Abstract Title

Investigating Cys-loop Cysteine Residues in α3β2 Nicotinic Acetylcholine Receptors

Disciplines

Biology

Abstract

Parkinson’s disease is caused by insufficient release of dopamine from the neurons in the substantia nigra. The release of dopamine is stimulated by the activation of nicotinic acetylcholine receptors (nAchR). The α3β2 isoform of this receptor was the focus of this experiment. We hypothesize that cysteine residues in the cys-loop of the α subunit play an inhibitory role in the binding of acetylcholine. The aim of this study was to characterize the function of the cysteine residues by utilizing site-directed mutagenesis. The native cysteine residues in the α subunit were mutated to alanine and homologous aspartate residues in the β subunit were mutated to cysteine. The mutant mRNA was synthesized and expressed in Xenopus laevis oocytes. Two-electrode voltage clamping was used to compare the efficacy of these mutations. Applications of acetylcholine led to an influx of extracellular sodium and the ionic current was recorded. A comparison of the dose response curves to the wild type will provide insight into the binding affinity of acetylcholine, which is a potential drug target for the treatment of neurodegenerative disorders.

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Investigating Cys-loop Cysteine Residues in α3β2 Nicotinic Acetylcholine Receptors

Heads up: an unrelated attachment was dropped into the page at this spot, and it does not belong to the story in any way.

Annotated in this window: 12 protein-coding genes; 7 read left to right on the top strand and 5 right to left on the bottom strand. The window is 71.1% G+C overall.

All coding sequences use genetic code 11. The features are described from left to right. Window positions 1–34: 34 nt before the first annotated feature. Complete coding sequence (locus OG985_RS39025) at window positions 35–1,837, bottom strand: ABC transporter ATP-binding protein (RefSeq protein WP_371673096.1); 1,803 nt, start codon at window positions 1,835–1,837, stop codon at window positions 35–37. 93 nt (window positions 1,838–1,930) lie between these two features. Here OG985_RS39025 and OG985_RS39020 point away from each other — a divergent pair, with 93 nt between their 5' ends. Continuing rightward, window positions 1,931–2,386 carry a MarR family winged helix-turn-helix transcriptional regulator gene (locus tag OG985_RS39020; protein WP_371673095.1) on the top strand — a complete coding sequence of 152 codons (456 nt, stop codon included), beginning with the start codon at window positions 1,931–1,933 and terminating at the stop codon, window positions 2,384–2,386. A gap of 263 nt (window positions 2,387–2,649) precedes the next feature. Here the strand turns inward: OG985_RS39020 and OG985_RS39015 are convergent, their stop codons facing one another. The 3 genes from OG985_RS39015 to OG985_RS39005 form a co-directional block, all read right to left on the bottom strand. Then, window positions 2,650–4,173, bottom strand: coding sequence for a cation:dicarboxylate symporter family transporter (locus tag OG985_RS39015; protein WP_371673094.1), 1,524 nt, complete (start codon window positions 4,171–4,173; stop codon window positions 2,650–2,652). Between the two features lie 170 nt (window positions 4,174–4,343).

Parkinson’s disease is caused by insufficient release of dopamine from the neurons in the substantia nigra. The release of dopamine is stimulated by the activation of nicotinic acetylcholine receptors (nAchR). The α3β2 isoform of this receptor was the focus of this experiment. We hypothesize that cysteine residues in the cys-loop of the α subunit play an inhibitory role in the binding of acetylcholine. The aim of this study was to characterize the function of the cysteine residues by utilizing site-directed mutagenesis. The native cysteine residues in the α subunit were mutated to alanine and homologous aspartate residues in the β subunit were mutated to cysteine. The mutant mRNA was synthesized and expressed in Xenopus laevis oocytes. Two-electrode voltage clamping was used to compare the efficacy of these mutations. Applications of acetylcholine led to an influx of extracellular sodium and the ionic current was recorded. A comparison of the dose response curves to the wild type will provide insight into the binding affinity of acetylcholine, which is a potential drug target for the treatment of neurodegenerative disorders.